• Are you okay?
  • I'm so sorry this happened to you.
  • Imagine being this fragile.
  • I'm so sorry chocolate in different shapes happened to you. And they say that reporters aren't heroes.
  • Jesus. White chocolate isn’t that bad. Calm down.
  • Please show us on the doll where the evil confection hurt you.
  • Not to mention they are....WHITE 😡.
  • I'll bite the bullet for you then.
  • I would give them a shot.
  • Awww, did it hurt your widdle feelwings? Do you need your binky?
  • The Virtue Signal is strong with this one.
  • What’s it like being the softest most beta male alive?
  • One like = 1 prayer for Steve. Come on guys, let’s show our support in this trying time!
  • What's life like, walking around in abject terror of random objects?
  • Steve, you are shouting at chocolate. 

Saturday, 29 February 2020

The "Dave" Leap Year Open Thread


Dave,  the new BBC Stormzy, welcomes you to a fresh, daffodil-filled Leap Year Open Thread.


Thank you for your support, help and comments.

Sides



It's turning into quite the day for culture warriors. (What's new?)

My Twitter feed (which I keep as wide-ranging as possible) has divided very sharply.

If you believe one camp, Sir Philip Rutnam represented the rotten heart of the Civil Service, presiding over disaster after disaster at the departments he ran. If you believe the opposing camp, he was the epitome of a decent public servant, a kind man of scrupulous integrity.

One camp says that Sir Philip was bullied, the other that Priti Patel is the one really being bullied.

One camp says his exit's an excellent thing, a win for a government seeking to drain the swamp, while the other says it's a bad thing and that it will actually harm the government, especially Priti Patel.

Basically, one side says 'Priti bad, Sir Philip good' and the other side 'Priti good, Sir Philip bad'.

Everyone said what I expected them to say, on either side, until I came to Spiked's Tom Slater, who - breaking the template of all my expectations -  tweeted:
I worked with Sir Philip Rutnam for 40 years. He was always impeccably neutral, diligent, intelligent, kind and of course loving. He was a giant among functionaries. No one had a bad word to say about him, nor could anyone resist his charms. Patel should be ashamed of herself.
I don't know either of them, so I'll just say that I'm inclining towards reserving judgement, with my natural pro-Priti instincts being balanced by Tom from Spiked's testimonial in favour of Sir Philip.


For those who are interested, here's BBC Newsnight policy editor Lewis Goodall and his take on things. He's strongly leaning to the side that thinks this is very bad for Priti Patel:

  1. Can’t recall a resignation of a senior official quite like this. Potentially most serious is the oblique reference Rutnam makes towards the treatment of other staff...court case has the potential to be an embarrassing and long running sore for Patel and the govt.
  2. Patel isn’t the first politician (not Home Secretary) to have had difficulties with Rutnam. That doesn’t mean, of course, that we were bound to end up here. Things appear to have stepped up several notches with the incumbent.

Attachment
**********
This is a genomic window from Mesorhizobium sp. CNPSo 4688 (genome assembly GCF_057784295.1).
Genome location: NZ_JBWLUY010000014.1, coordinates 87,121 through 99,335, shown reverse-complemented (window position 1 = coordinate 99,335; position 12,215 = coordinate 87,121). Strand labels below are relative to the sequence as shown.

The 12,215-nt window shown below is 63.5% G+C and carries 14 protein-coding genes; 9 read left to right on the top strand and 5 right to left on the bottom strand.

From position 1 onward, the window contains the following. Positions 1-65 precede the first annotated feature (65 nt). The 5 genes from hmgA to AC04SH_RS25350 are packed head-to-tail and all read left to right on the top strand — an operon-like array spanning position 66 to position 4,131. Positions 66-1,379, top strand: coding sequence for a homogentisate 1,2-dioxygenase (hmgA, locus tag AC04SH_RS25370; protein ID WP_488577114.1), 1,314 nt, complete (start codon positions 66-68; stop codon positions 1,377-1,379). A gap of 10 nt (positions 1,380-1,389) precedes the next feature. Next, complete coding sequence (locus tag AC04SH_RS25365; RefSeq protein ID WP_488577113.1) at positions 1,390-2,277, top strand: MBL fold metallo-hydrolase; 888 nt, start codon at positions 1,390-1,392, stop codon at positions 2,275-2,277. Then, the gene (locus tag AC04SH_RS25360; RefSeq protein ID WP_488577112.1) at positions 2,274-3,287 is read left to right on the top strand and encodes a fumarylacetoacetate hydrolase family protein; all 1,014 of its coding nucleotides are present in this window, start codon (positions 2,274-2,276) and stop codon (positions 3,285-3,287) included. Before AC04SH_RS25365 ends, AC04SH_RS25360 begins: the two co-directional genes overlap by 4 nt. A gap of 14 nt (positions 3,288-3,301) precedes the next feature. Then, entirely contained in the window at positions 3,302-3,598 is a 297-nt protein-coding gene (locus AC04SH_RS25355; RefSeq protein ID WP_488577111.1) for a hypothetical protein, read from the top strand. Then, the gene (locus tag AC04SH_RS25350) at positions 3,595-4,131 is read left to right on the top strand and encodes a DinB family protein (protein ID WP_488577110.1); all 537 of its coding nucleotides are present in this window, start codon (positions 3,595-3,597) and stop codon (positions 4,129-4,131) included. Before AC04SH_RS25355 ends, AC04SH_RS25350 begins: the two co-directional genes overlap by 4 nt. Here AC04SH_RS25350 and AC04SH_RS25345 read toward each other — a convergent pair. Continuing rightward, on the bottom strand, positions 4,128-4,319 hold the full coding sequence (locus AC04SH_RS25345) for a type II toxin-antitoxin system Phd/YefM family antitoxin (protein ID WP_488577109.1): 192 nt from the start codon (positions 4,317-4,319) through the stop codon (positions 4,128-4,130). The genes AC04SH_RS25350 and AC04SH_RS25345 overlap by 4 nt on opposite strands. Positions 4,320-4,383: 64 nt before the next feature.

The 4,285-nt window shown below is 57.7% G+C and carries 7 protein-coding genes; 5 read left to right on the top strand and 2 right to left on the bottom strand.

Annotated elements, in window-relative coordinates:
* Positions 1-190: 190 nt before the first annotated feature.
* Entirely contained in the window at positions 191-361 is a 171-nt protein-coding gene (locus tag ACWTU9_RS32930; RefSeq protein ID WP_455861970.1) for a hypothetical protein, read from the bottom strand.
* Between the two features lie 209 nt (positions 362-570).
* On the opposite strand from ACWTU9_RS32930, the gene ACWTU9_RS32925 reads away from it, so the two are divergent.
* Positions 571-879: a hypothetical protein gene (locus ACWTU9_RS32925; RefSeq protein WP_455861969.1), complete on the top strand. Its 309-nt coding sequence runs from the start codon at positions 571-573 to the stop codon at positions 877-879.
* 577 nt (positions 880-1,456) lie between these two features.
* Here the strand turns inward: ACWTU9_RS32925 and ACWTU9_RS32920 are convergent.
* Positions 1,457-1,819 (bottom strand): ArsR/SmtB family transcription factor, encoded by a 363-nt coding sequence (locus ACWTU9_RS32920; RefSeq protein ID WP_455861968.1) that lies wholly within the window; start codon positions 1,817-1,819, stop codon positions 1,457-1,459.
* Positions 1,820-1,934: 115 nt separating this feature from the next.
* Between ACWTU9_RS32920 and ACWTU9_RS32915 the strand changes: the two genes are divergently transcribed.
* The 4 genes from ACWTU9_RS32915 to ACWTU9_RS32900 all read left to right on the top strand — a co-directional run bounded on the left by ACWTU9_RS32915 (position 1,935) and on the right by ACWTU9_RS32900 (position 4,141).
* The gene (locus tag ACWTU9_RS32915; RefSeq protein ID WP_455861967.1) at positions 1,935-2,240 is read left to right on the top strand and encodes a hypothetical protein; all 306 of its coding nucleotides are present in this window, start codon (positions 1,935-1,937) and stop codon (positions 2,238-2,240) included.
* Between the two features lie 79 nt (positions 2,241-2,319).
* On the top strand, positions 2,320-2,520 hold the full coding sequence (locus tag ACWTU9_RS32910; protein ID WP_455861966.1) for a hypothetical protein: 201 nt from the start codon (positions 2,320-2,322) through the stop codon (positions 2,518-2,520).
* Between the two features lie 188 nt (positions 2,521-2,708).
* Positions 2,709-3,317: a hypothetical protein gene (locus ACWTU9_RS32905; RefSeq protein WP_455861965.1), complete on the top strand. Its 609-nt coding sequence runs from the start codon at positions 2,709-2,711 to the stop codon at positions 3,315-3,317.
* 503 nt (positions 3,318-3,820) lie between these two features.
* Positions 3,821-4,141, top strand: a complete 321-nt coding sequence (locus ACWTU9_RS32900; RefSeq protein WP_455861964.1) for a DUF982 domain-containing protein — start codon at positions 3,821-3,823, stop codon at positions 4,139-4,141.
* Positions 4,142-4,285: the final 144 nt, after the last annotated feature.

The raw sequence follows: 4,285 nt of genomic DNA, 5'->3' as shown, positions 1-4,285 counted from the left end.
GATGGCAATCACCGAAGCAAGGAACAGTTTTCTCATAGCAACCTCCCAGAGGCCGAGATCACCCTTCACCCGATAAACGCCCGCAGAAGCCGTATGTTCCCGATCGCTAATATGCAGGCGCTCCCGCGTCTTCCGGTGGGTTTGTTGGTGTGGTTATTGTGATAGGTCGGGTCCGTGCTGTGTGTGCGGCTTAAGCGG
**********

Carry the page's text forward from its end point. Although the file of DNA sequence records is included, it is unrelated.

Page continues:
3. Sedwill will also have to oversee a replacement as Permanent Secretary. Patel will have to do her best to try and secure a replacement to her liking. For that person will be very powerful. One thing is for sure, she can’t afford to lose another Perm Sec/more officials.
  4. Am struggling to understand the dual view, held by a some, who maintain a) Ruttnam’s resignation doesn’t matter because the public isn’t paying attention but b) think it’s a strategic triumph because it signals to the public Patel is super tough on Home Office issues.
  5. Am told that Rutnam is not typical Home Office. More of an economist, in some ways not a natural fit there. But also, that there’s no way he would be bringing an action like this if he doesn’t think he’ll win. Depending on the details which emerge, could be devastating for Patel.
  6. Source also tells me that though though some in Home Office were wary of Rutnam, this whole thing (and the way Home Sec has handled it) has potential to unite the dept against her. With little Spad support (denuded by Number 10) next few months promises to be v tricky for her. 

Update: Please see the comments below for proof of where I went embarrassingly wrong here! To quote Wallis Simpson: D'oh!

Hey Big Humphrey



One of the joys of blogging is being introduced to things you are completely unaware of by readers. 

I knew of the once-famous poet Stephen Spender (friend of Auden, whose collected poems I treated myself to a month back. Over 900 pages!) but I knew nothing of one of his brothers, Humphrey Spender (1910-2005) until Arthur T introduced me to him this weekend, telling me that, having studied architecture, Humphrey became a photographer working on the Mass Observation project

I've been reading up on him and looking at his remarkable photos of Bolton, Lancs (aka Worktown) and The Potteries. 

I was going to add some of those photos of Bolton to this post but Bolton Council has their copyright plastered all over them. So here instead are a selection of Humphrey's varied paintings, which I very much like. 





And while on the subject of being introduced to things, Saturday Night is Music Night, so here's Pentangle's theme to 1960s BBC series Take Three Girls (the first drama to be broadcast in colour), which Charlie and MB were discussing yesterday. I'd never heard of it.